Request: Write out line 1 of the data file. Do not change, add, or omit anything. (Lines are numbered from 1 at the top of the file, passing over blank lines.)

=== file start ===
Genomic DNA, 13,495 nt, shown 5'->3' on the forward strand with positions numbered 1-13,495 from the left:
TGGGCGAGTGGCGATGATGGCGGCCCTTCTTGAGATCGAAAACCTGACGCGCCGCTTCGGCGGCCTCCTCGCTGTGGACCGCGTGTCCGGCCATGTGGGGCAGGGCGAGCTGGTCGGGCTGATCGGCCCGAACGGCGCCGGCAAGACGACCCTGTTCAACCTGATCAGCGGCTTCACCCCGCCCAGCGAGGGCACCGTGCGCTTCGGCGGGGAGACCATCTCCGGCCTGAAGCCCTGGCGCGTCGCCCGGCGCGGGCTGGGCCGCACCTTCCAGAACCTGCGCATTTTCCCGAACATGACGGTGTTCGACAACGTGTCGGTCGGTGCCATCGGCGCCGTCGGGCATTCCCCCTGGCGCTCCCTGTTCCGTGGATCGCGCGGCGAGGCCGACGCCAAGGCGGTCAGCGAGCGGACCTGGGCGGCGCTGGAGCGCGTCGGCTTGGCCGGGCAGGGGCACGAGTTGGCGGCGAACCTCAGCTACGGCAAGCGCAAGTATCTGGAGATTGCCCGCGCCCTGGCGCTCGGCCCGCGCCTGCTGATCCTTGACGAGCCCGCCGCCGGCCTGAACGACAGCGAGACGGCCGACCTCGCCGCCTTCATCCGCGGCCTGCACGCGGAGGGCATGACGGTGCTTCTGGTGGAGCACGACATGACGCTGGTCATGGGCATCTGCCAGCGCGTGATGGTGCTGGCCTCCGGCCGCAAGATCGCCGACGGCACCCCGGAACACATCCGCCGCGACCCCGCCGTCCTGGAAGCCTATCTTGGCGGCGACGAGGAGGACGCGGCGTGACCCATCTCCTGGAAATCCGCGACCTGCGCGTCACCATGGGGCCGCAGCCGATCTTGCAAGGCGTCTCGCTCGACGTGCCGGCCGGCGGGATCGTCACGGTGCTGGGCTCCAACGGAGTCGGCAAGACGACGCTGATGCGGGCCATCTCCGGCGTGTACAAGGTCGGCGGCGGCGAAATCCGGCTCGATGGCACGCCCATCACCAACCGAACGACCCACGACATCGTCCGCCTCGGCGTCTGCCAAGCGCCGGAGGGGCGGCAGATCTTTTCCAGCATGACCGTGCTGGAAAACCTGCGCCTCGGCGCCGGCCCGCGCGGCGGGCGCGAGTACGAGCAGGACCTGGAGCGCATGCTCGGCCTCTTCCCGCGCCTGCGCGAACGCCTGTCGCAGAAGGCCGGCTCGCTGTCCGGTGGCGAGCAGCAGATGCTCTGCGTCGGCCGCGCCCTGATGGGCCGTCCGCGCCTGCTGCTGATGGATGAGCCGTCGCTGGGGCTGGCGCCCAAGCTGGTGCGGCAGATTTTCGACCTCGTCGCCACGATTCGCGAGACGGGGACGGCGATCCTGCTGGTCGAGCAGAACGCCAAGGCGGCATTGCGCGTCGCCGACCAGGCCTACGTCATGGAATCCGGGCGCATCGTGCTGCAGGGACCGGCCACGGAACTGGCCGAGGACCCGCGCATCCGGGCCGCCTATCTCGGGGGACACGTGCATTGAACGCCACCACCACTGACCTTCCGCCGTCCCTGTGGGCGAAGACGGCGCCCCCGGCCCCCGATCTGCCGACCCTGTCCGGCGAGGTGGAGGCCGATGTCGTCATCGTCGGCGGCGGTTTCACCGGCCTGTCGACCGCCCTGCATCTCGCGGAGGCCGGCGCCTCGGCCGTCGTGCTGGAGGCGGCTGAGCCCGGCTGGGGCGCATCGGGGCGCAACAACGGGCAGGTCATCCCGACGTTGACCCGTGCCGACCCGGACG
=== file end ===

Genomic DNA, 13,495 nt, shown 5'->3' on the forward strand with positions numbered 1-13,495 from the left: